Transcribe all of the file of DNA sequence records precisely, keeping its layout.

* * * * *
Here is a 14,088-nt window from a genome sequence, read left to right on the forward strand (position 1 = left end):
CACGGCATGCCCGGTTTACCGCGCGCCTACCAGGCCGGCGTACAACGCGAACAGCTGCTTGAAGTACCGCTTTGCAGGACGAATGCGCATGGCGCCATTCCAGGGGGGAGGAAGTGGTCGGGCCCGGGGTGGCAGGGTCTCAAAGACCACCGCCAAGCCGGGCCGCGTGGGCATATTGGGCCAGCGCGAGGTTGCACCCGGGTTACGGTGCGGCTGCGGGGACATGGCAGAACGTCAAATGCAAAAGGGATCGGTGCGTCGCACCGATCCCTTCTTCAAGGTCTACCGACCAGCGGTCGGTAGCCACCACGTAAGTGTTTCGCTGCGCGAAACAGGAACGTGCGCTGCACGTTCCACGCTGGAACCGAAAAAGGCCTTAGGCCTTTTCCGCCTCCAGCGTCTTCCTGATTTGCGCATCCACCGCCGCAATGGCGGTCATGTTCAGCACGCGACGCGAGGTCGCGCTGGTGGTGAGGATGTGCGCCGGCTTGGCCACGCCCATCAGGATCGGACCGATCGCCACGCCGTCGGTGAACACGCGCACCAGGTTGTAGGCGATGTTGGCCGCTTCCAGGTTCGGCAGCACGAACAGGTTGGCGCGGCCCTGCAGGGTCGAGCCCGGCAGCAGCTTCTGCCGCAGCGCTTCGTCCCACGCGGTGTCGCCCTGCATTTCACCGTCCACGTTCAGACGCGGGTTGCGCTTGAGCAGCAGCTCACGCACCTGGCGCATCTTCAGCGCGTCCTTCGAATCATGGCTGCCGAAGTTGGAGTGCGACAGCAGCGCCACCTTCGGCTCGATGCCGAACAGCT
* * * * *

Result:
Here is a 14,088-nt window from a genome sequence, read left to right on the forward strand (position 1 = left end):
CACGGCATGCCCGGTTTACCGCGCGCCTACCAGGCCGGCGTACAACGCGAACAGCTGCTTGAAGTACCGCTTTGCAGGACGAATGCGCATGGCGCCATTCCAGGGGGGAGGAAGTGGTCGGGCCCGGGGTGGCAGGGTCTCAAAGACCACCGCCAAGCCGGGCCGCGTGGGCATATTGGGCCAGCGCGAGGTTGCACCCGGGTTACGGTGCGGCTGCGGGGACATGGCAGAACGTCAAATGCAAAAGGGATCGGTGCGTCGCACCGATCCCTTCTTCAAGGTCTACCGACCAGCGGTCGGTAGCCACCACGTAAGTGTTTCGCTGCGCGAAACAGGAACGTGCGCTGCACGTTCCACGCTGGAACCGAAAAAGGCCTTAGGCCTTTTCCGCCTCCAGCGTCTTCCTGATTTGCGCATCCACCGCCGCAATGGCGGTCATGTTCAGCACGCGACGCGAGGTCGCGCTGGTGGTGAGGATGTGCGCCGGCTTGGCCACGCCCATCAGGATCGGACCGATCGCCACGCCGTCGGTGAACACGCGCACCAGGTTGTAGGCGATGTTGGCCGCTTCCAGGTTCGGCAGCACGAACAGGTTGGCGCGGCCCTGCAGGGTCGAGCCCGGCAGCAGCTTCTGCCGCAGCGCTTCGTCCCACGCGGTGTCGCCCTGCATTTCACCGTCCACGTTCAGACGCGGGTTGCGCTTGAGCAGCAGCTCACGCACCTGGCGCATCTTCAGCGCGTCCTTCGAATCATGGCTGCCGAAGTTGGAGTGCGACAGCAGCGCCACCTTCGGCTCGATGCCGAACAGCT